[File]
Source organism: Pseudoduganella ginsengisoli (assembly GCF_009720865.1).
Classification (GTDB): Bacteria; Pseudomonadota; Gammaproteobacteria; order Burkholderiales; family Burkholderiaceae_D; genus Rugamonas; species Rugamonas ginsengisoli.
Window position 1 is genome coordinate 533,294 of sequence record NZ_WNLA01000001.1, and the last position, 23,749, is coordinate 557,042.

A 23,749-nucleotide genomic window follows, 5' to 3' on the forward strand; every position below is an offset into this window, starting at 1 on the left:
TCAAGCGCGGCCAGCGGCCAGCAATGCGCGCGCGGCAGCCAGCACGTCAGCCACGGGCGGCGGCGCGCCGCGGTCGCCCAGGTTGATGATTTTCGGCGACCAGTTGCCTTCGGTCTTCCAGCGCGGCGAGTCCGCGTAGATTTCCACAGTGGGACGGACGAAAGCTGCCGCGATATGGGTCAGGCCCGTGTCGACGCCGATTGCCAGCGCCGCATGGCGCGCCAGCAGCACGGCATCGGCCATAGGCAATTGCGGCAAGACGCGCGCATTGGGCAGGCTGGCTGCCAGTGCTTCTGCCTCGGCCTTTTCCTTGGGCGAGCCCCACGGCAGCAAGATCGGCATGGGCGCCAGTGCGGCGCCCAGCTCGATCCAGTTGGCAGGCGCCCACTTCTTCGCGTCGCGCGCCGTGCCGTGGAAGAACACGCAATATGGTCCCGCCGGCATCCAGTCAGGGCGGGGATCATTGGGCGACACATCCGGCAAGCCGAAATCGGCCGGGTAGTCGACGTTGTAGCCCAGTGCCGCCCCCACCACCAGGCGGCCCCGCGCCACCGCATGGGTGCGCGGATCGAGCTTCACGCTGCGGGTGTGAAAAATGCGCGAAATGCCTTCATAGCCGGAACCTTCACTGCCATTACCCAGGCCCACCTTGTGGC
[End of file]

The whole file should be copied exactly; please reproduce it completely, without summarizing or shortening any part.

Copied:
Source organism: Pseudoduganella ginsengisoli (assembly GCF_009720865.1).
Classification (GTDB): Bacteria; Pseudomonadota; Gammaproteobacteria; order Burkholderiales; family Burkholderiaceae_D; genus Rugamonas; species Rugamonas ginsengisoli.
Window position 1 is genome coordinate 533,294 of sequence record NZ_WNLA01000001.1, and the last position, 23,749, is coordinate 557,042.

A 23,749-nucleotide genomic window follows, 5' to 3' on the forward strand; every position below is an offset into this window, starting at 1 on the left:
TCAAGCGCGGCCAGCGGCCAGCAATGCGCGCGCGGCAGCCAGCACGTCAGCCACGGGCGGCGGCGCGCCGCGGTCGCCCAGGTTGATGATTTTCGGCGACCAGTTGCCTTCGGTCTTCCAGCGCGGCGAGTCCGCGTAGATTTCCACAGTGGGACGGACGAAAGCTGCCGCGATATGGGTCAGGCCCGTGTCGACGCCGATTGCCAGCGCCGCATGGCGCGCCAGCAGCACGGCATCGGCCATAGGCAATTGCGGCAAGACGCGCGCATTGGGCAGGCTGGCTGCCAGTGCTTCTGCCTCGGCCTTTTCCTTGGGCGAGCCCCACGGCAGCAAGATCGGCATGGGCGCCAGTGCGGCGCCCAGCTCGATCCAGTTGGCAGGCGCCCACTTCTTCGCGTCGCGCGCCGTGCCGTGGAAGAACACGCAATATGGTCCCGCCGGCATCCAGTCAGGGCGGGGATCATTGGGCGACACATCCGGCAAGCCGAAATCGGCCGGGTAGTCGACGTTGTAGCCCAGTGCCGCCCCCACCACCAGGCGGCCCCGCGCCACCGCATGGGTGCGCGGATCGAGCTTCACGCTGCGGGTGTGAAAAATGCGCGAAATGCCTTCATAGCCGGAACCTTCACTGCCATTACCCAGGCCCACCTTGTGGC